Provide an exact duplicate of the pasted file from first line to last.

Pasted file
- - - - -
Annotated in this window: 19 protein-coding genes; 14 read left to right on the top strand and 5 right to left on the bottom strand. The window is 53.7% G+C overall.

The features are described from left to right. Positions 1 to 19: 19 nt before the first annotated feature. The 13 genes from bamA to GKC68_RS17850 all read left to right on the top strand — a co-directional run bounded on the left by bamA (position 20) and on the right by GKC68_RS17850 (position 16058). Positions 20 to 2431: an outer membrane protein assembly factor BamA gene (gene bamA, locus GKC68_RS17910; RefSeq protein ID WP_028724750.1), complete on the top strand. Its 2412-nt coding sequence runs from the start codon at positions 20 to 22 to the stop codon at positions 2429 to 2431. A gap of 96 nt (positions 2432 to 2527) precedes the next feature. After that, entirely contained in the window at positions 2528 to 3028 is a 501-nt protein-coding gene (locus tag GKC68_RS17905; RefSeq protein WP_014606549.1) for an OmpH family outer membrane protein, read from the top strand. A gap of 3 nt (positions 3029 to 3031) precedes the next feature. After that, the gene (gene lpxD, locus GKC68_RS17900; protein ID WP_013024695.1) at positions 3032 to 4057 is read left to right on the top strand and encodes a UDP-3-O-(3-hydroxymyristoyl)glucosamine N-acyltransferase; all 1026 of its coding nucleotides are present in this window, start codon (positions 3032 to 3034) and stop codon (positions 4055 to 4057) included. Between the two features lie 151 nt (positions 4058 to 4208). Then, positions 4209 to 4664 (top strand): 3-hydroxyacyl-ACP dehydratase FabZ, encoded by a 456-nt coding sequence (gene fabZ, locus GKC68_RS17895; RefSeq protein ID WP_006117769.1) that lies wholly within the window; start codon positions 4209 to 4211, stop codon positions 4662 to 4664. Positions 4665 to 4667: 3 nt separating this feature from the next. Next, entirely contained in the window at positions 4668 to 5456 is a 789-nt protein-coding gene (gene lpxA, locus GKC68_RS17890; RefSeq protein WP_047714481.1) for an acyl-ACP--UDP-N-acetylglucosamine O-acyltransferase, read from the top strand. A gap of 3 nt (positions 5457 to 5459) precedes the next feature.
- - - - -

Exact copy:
Annotated in this window: 19 protein-coding genes; 14 read left to right on the top strand and 5 right to left on the bottom strand. The window is 53.7% G+C overall.

The features are described from left to right. Positions 1 to 19: 19 nt before the first annotated feature. The 13 genes from bamA to GKC68_RS17850 all read left to right on the top strand — a co-directional run bounded on the left by bamA (position 20) and on the right by GKC68_RS17850 (position 16058). Positions 20 to 2431: an outer membrane protein assembly factor BamA gene (gene bamA, locus GKC68_RS17910; RefSeq protein ID WP_028724750.1), complete on the top strand. Its 2412-nt coding sequence runs from the start codon at positions 20 to 22 to the stop codon at positions 2429 to 2431. A gap of 96 nt (positions 2432 to 2527) precedes the next feature. After that, entirely contained in the window at positions 2528 to 3028 is a 501-nt protein-coding gene (locus tag GKC68_RS17905; RefSeq protein WP_014606549.1) for an OmpH family outer membrane protein, read from the top strand. A gap of 3 nt (positions 3029 to 3031) precedes the next feature. After that, the gene (gene lpxD, locus GKC68_RS17900; protein ID WP_013024695.1) at positions 3032 to 4057 is read left to right on the top strand and encodes a UDP-3-O-(3-hydroxymyristoyl)glucosamine N-acyltransferase; all 1026 of its coding nucleotides are present in this window, start codon (positions 3032 to 3034) and stop codon (positions 4055 to 4057) included. Between the two features lie 151 nt (positions 4058 to 4208). Then, positions 4209 to 4664 (top strand): 3-hydroxyacyl-ACP dehydratase FabZ, encoded by a 456-nt coding sequence (gene fabZ, locus GKC68_RS17895; RefSeq protein ID WP_006117769.1) that lies wholly within the window; start codon positions 4209 to 4211, stop codon positions 4662 to 4664. Positions 4665 to 4667: 3 nt separating this feature from the next. Next, entirely contained in the window at positions 4668 to 5456 is a 789-nt protein-coding gene (gene lpxA, locus GKC68_RS17890; RefSeq protein WP_047714481.1) for an acyl-ACP--UDP-N-acetylglucosamine O-acyltransferase, read from the top strand. A gap of 3 nt (positions 5457 to 5459) precedes the next feature.